Tuesday, February 16, 2010

Thomas Sidney Cooper

signed and dated l.l.: T. Sidy Cooper ARA/ 1848; inscribed on an old label attached to the reverse: Landscape with Cattle/ by/ T S Cooper; further inscribed on another old label attached to the reverse: SUNSET

oil on canvas
34 by 40 in.

In the foreground, two cows lying down and another standing to the right, on the bank of a river. With part of a fence to the left and a group of cattle seen in the distant meadow to the right.

Waagen referred to the painting simply as Three Cows, ‘true, powerful, and clear’ (Vol.4, p.418). '.... a perfect gem of its kind - the subject is simply three cows grazing or ruminating in a slip of pasture on the banks of a river, fringed with sedges, dock leaves, and other wild plants, most exquisitely rendered, and, as well as the cattle, brilliant with the glow of sunset. A more delicious example of pure pastoral art was never produced by any painter, ancient or modern,’ (James Dafforne, p.135).

The sons and grandsons of successful farmers and cotton merchants, Samuel Ashton and his three brothers also entered the textile business. Noted for their fair-minded attitude towards their employees, the Ashtons of Hyde did much to improve both the working and living conditions of their mill workers.

When Samuel Ashton decided to form a picture collection in 1848, he relied almost exclusively on the advice of Thomas Agnew. Sunset, bought from Agnew's on 9 August 1848 for £315.00, is included in a list of Samuel Ashton's purchases between 1848 and 1856, (illustrated in Geoffrey Agnew’s history of the firm, opp.p.17). Ashton’s collection, which included a watercolour and one other oil by Cooper, passed on his death to his younger brother Thomas.

A pencil sketch of the composition, retained by Cooper as a reference to the picture. It is inscribed on reverse 'Sunset, Royal Academy Exhibition 1848, 3ft.4in.x2ft.8in. For Mr Criswick, £157.10.0' (Westwood collection). Whether the painting was intended for Mr.Criswick but actually sold to Agnew, or whether there were two versions of this painting, is not known.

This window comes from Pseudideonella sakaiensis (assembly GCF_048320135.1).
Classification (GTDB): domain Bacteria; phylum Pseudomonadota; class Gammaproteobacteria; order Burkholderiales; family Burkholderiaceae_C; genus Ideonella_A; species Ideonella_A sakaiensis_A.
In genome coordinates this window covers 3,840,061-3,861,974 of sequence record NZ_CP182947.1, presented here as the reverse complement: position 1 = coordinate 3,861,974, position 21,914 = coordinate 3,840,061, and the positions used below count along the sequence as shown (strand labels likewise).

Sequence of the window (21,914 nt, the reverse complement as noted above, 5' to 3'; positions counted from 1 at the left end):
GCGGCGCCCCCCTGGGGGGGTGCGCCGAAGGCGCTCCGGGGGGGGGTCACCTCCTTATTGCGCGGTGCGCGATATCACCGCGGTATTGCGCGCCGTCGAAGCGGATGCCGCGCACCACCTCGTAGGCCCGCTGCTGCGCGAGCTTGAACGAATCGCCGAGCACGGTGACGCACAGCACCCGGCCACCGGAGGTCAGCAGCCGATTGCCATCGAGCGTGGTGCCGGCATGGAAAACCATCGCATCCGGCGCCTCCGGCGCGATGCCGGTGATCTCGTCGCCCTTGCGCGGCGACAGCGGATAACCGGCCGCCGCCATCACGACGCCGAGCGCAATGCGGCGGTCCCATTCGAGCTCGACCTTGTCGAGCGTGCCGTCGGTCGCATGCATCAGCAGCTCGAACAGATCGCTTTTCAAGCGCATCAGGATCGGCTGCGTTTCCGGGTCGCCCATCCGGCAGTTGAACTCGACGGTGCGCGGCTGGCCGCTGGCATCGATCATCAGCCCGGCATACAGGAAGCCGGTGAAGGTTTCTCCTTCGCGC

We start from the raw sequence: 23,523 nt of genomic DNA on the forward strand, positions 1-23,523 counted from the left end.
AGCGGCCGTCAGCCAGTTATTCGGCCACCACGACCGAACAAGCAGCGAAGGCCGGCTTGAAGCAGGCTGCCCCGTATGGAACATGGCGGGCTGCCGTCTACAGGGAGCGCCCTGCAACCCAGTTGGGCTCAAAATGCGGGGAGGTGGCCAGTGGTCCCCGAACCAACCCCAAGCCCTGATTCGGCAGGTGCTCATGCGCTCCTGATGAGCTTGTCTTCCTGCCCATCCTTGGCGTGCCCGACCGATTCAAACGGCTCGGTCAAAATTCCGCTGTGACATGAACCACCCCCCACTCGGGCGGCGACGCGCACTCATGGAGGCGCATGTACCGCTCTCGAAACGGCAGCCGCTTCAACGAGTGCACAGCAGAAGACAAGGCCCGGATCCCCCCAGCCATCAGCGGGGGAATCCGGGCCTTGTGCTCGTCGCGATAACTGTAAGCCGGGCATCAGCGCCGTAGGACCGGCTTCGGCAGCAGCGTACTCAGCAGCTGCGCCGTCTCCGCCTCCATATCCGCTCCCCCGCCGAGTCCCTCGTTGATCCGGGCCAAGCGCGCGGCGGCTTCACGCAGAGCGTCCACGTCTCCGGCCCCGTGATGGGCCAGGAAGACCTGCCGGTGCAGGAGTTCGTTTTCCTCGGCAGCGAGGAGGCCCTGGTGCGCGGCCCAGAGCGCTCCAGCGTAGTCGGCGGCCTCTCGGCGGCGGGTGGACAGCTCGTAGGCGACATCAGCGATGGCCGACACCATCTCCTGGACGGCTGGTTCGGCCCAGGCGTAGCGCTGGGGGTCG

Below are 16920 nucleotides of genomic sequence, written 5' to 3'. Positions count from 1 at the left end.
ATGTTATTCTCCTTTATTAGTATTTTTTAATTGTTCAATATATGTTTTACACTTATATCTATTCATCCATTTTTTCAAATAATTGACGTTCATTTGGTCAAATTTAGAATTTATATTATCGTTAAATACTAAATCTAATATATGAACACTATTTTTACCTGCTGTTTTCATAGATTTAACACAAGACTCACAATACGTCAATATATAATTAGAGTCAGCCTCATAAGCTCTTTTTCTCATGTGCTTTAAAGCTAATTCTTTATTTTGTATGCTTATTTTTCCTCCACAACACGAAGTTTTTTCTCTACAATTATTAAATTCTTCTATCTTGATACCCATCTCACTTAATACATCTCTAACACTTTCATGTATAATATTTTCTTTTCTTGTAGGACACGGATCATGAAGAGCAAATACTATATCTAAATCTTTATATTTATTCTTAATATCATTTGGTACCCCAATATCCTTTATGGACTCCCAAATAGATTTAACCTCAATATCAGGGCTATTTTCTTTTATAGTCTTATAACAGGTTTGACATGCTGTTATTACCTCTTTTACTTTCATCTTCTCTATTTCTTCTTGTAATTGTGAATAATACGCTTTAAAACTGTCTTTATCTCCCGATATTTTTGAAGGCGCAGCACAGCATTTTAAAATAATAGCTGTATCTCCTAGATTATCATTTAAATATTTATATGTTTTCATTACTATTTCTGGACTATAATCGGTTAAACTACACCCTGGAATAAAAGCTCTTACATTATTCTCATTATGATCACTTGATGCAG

We are grateful to Kenneth Westwood for preparing this catalogue note.

[A Bull and Cow, Two Shhep and a Goat]
signed and dated l.l.: T. S. Cooper./ 1836

oil on canvas
50 by 40 in.

[Cattle Watering]
signed and dated l.r.: T. S. Cooper. R.A./ 1891; signed on the stretcher bar: Thomas Sidney Cooper; and bears the artist's wax seal

oil on canvas
20 by 30 in.

[Cows in a Meadow]
signed and dated l.r.: T. S. Cooper/ 1837

oil on canvas
50 by 40 in.

[The Scapegoat]
oil on canvas
48 by 72 in.

30,000—40,000 GBP
Lot Sold. Hammer Price with Buyer's Premium: 50,400 GBP

T. S. Cooper, My Life, 2 vols., 1890, Vol.2, p. 192
'It was a large picture, and met with good success. I chose that point in the narrative of the Jewish ceremony in which an offering is made by the priest for the sins of the whole community, where the scapegoat is supposed to have reached that uninhabited land. He has made his way up the rugged mountain-sides, and stands upon a spot whence he espies an endless view of bare rocky land. "A scanty patch of herbage", says one of the newspaper descriptions, "is on the ledge of rock on which he stands; a few thorns and thistles are beside it, and everywhere desolation surrounds him, whilst high in the air a pair of vultures hover. The figure of the scapegoat is very fine. Indeed, the picture is boldly conceived and powerfully executed." (T. S. Cooper, My Life, 2 vols., 1890, Vol. 2, p. 192)

A smaller related picture entitled A Goat in the Mountains, (oil on panel, 18 by 24 in., signed and dated 1881) is known.We are grateful to Kenneth Westwood for preparing this catalogue note.

[Snowdon - Peasants and Sheep]
signed and dated l.r.: T. SIDNEY COOPER A.R.A./ 1853

oil on canvas
60 1/4 by 60 1/4 in.


Enzie Shahmiri said...

These cow paintings are great! I always wanted to paint a cow, but never get around to it.

Hermes said...

Cows and Sheep were definately his thing though that Goat isn't bad.